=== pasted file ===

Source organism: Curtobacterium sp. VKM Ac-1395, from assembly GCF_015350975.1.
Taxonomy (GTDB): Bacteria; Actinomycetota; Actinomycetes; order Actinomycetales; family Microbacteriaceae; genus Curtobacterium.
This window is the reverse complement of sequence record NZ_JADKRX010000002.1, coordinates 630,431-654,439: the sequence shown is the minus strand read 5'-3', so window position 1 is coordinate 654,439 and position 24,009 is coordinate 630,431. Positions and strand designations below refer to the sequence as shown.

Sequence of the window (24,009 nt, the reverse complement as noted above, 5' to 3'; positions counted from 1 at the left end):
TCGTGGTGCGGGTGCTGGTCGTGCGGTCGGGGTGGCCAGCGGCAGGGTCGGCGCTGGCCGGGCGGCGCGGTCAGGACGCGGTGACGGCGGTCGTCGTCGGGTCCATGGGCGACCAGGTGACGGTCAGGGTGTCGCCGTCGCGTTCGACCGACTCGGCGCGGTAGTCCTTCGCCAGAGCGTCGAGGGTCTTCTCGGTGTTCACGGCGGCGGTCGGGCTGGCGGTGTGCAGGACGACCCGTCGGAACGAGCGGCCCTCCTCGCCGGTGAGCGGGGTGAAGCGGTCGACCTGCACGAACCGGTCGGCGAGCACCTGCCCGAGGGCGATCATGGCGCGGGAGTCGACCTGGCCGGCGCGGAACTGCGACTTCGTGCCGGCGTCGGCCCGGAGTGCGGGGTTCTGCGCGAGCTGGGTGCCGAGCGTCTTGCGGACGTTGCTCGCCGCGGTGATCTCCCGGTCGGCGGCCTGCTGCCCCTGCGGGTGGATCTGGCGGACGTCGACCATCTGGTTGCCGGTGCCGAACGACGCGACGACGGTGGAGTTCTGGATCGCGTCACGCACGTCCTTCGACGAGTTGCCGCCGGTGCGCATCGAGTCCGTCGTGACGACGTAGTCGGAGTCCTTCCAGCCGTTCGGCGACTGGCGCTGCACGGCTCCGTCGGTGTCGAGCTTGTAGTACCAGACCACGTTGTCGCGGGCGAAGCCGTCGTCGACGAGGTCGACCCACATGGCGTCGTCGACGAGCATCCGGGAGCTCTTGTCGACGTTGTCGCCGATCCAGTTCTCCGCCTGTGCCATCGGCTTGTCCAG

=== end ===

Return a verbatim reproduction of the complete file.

Source organism: Curtobacterium sp. VKM Ac-1395, from assembly GCF_015350975.1.
Taxonomy (GTDB): Bacteria; Actinomycetota; Actinomycetes; order Actinomycetales; family Microbacteriaceae; genus Curtobacterium.
This window is the reverse complement of sequence record NZ_JADKRX010000002.1, coordinates 630,431-654,439: the sequence shown is the minus strand read 5'-3', so window position 1 is coordinate 654,439 and position 24,009 is coordinate 630,431. Positions and strand designations below refer to the sequence as shown.

Sequence of the window (24,009 nt, the reverse complement as noted above, 5' to 3'; positions counted from 1 at the left end):
TCGTGGTGCGGGTGCTGGTCGTGCGGTCGGGGTGGCCAGCGGCAGGGTCGGCGCTGGCCGGGCGGCGCGGTCAGGACGCGGTGACGGCGGTCGTCGTCGGGTCCATGGGCGACCAGGTGACGGTCAGGGTGTCGCCGTCGCGTTCGACCGACTCGGCGCGGTAGTCCTTCGCCAGAGCGTCGAGGGTCTTCTCGGTGTTCACGGCGGCGGTCGGGCTGGCGGTGTGCAGGACGACCCGTCGGAACGAGCGGCCCTCCTCGCCGGTGAGCGGGGTGAAGCGGTCGACCTGCACGAACCGGTCGGCGAGCACCTGCCCGAGGGCGATCATGGCGCGGGAGTCGACCTGGCCGGCGCGGAACTGCGACTTCGTGCCGGCGTCGGCCCGGAGTGCGGGGTTCTGCGCGAGCTGGGTGCCGAGCGTCTTGCGGACGTTGCTCGCCGCGGTGATCTCCCGGTCGGCGGCCTGCTGCCCCTGCGGGTGGATCTGGCGGACGTCGACCATCTGGTTGCCGGTGCCGAACGACGCGACGACGGTGGAGTTCTGGATCGCGTCACGCACGTCCTTCGACGAGTTGCCGCCGGTGCGCATCGAGTCCGTCGTGACGACGTAGTCGGAGTCCTTCCAGCCGTTCGGCGACTGGCGCTGCACGGCTCCGTCGGTGTCGAGCTTGTAGTACCAGACCACGTTGTCGCGGGCGAAGCCGTCGTCGACGAGGTCGACCCACATGGCGTCGTCGACGAGCATCCGGGAGCTCTTGTCGACGTTGTCGCCGATCCAGTTCTCCGCCTGTGCCATCGGCTTGTCCAG